This amount is disappointing, especially given the significant losses artists, cultural organizations and arts business have sustained since March 2020. The pandemic-related closure of museums and stages and the cancellation of musical performances, plays, and other live performances, 981 arts and cultural nonprofit organizations—which represent a sliver of the state’s creative economy—have reported $588.3 million in pandemic-related losses. Nearly 3,000 creative workers in Massachusetts lost over $30 million during that same time. 

 

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Arts and cultural community disappointed in House ARPA bill; will support amendment to increase pandemic relief

BOSTON, October 26, 2021—This week, the House Ways and Means Committee released its plan to disburse $3.65 billion of the more than $5 billion in federal funds allocated to Massachusetts via the American Rescue Plan Act (ARPA). The bill sets aside $125 million for restoration and support of the arts and cultural sector.

MASSCreative will partner with artists and arts and cultural supporters across the Commonwealth to support amendment #109, which would increase the allocation to $175 million. The amendment was filed by Rep. Dylan Fernandes, House Vice Chair of the Joint Committee on Tourism, Arts and Cultural Development, who has been a champion for working artists and the arts and cultural sector throughout the COVID-19 pandemic. 

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Action Alert: The Commonwealth Cultural Future Act

Hearing Scheduled for S.2246 - Tuesday September 28 at 11:00am

The recovery of the arts and cultural sector in the Commonwealth is essential to Massachusetts economic and communal recovery from the COVID-19 pandemic and necessary public health closures.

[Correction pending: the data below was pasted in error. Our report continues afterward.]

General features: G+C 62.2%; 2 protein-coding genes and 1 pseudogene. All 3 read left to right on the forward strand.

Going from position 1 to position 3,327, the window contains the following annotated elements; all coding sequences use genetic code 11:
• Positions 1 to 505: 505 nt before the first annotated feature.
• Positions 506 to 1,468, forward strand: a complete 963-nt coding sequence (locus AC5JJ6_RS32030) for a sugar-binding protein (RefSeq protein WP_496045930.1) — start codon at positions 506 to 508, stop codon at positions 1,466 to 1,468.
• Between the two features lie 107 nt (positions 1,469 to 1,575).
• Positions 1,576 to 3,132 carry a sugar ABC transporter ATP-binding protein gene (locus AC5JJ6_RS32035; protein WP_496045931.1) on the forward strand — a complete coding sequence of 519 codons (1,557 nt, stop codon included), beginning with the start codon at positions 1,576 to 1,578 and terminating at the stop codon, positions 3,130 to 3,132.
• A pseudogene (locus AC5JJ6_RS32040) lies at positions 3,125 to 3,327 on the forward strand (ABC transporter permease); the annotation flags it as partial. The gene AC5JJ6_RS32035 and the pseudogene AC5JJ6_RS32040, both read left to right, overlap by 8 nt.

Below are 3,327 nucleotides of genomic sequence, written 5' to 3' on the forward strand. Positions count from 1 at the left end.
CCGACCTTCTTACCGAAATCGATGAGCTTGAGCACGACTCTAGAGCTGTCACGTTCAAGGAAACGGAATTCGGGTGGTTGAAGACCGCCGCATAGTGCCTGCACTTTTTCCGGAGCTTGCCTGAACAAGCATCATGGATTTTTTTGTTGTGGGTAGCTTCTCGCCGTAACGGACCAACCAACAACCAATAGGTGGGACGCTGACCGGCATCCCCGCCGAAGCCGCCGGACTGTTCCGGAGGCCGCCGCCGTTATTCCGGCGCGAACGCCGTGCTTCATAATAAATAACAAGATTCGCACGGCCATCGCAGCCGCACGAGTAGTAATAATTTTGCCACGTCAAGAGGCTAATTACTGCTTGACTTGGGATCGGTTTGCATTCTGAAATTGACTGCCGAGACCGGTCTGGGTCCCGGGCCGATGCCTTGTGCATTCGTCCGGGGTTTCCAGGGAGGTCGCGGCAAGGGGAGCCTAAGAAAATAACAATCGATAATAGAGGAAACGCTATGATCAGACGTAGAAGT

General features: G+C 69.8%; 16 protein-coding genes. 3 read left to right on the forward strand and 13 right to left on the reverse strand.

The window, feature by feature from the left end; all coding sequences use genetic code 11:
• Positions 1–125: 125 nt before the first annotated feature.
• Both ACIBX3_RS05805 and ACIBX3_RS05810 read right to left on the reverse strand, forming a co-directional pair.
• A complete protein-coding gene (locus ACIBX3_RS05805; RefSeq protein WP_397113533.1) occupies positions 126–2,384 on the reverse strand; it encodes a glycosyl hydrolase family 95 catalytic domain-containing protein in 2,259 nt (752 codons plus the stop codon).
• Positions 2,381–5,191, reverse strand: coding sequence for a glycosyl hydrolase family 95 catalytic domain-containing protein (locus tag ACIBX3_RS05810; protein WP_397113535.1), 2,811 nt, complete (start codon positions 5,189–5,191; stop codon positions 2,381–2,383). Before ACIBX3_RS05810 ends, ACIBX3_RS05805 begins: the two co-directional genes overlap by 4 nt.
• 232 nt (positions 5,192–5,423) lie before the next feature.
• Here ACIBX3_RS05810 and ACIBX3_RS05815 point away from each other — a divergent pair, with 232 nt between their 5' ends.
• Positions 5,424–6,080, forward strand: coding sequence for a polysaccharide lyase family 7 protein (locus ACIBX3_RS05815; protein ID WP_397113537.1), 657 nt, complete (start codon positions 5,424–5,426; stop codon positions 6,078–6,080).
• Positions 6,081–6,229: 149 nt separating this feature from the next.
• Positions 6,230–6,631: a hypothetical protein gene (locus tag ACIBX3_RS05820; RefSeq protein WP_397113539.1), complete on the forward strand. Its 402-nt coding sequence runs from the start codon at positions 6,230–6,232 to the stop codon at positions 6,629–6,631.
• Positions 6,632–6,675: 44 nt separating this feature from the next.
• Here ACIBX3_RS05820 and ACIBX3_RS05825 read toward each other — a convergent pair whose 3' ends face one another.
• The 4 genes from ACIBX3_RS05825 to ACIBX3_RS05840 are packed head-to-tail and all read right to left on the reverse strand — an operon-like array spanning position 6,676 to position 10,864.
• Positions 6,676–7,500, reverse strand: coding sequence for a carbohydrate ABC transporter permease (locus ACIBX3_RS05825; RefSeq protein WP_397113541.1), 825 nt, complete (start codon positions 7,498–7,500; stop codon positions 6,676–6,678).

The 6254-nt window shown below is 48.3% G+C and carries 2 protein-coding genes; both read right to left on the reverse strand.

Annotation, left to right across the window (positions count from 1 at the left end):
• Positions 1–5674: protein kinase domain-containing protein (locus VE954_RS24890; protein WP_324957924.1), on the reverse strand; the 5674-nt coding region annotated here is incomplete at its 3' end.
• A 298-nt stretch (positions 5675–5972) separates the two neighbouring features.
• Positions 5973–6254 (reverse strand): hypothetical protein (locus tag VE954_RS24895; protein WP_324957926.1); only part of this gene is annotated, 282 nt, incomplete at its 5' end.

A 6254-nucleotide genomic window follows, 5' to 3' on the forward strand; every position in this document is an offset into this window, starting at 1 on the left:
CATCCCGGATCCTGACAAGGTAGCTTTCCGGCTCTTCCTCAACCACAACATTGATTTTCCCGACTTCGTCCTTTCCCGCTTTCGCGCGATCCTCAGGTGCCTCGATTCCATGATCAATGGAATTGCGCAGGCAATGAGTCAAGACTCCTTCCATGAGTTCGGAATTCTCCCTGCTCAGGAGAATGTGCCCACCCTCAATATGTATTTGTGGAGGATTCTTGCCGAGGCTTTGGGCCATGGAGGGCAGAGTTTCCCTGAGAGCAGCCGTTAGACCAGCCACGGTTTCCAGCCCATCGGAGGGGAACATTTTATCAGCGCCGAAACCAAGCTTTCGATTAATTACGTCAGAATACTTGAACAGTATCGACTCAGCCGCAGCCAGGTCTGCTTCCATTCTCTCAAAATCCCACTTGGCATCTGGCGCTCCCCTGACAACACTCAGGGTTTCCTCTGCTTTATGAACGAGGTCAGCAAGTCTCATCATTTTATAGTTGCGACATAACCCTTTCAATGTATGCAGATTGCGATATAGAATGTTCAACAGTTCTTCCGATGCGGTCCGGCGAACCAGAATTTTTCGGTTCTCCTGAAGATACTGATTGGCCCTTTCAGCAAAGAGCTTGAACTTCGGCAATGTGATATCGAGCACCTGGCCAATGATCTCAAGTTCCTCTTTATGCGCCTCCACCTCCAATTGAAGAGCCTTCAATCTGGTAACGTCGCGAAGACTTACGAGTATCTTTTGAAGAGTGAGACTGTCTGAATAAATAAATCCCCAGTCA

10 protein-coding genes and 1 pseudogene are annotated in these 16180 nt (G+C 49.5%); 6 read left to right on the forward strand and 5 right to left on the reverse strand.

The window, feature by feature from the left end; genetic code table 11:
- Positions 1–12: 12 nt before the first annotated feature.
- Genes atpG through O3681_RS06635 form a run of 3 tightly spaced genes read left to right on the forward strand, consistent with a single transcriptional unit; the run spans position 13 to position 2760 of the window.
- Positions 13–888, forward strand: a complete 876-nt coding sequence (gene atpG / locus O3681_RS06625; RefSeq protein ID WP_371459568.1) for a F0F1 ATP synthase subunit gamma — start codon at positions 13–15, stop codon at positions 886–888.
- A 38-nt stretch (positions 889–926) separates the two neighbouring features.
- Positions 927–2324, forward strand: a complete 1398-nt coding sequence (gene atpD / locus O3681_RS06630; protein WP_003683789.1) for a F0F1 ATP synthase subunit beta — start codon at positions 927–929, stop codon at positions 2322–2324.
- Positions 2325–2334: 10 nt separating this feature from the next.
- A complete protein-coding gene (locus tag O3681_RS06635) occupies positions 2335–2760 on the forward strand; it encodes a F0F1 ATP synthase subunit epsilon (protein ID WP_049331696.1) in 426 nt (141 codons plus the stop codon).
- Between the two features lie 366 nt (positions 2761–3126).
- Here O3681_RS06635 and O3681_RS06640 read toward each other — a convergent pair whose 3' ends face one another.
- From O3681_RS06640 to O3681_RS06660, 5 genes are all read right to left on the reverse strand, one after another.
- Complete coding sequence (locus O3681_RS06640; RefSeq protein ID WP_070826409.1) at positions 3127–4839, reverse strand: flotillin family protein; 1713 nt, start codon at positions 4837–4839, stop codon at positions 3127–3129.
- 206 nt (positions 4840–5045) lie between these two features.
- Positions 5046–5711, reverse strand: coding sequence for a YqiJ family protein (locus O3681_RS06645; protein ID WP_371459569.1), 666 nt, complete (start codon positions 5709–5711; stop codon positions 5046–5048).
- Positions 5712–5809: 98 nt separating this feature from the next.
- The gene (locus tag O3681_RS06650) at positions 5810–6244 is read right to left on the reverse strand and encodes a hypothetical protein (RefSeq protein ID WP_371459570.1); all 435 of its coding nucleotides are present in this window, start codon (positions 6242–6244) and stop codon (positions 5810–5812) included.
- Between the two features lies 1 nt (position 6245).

Senator Edward J. Kennedy (D-Lowell) filed S.2246, The Commonwealth Cultural Futures Act which will allocate a minimum of $200M from any federal economic stimulus Massachusetts receives to the recovery and sustainability of artists, cultural organizations and for profit arts businesses. 

 

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MASSCreative Welcomes New Board Chair, Seven New Board Members

Boston Arts & Culture Chief Kara Elliott-Ortega Ascends to Leadership Role 

Kara Elliott-Ortega, Chair

BOSTON, September 21, 2021—MASSCreative is pleased to announce the election of Kara Elliott-Ortega as Board Chair and the appointment of seven new members to its

Board of Directors. Elliott-Ortega, who serves as Chief of Arts and Culture for the City of Boston, replaces Stephen D. Immerman, who stepped down to become Immediate Past Chair. 

Elliott-Ortega is an urban planner and cultural organizer focusing on the role of arts and creativity in community building and government. As the Chief of Arts and Culture for the City of Boston, she oversees the Arts and Culture cabinet. This includes the Mayor's Office of Arts and Culture, which supports Boston’s diverse artists, organizations, and cultural ecosystem to create a vibrant city where all of Boston’s communities can express creativity and agency. She has served on the MASSCreative Board of Directors since 2019.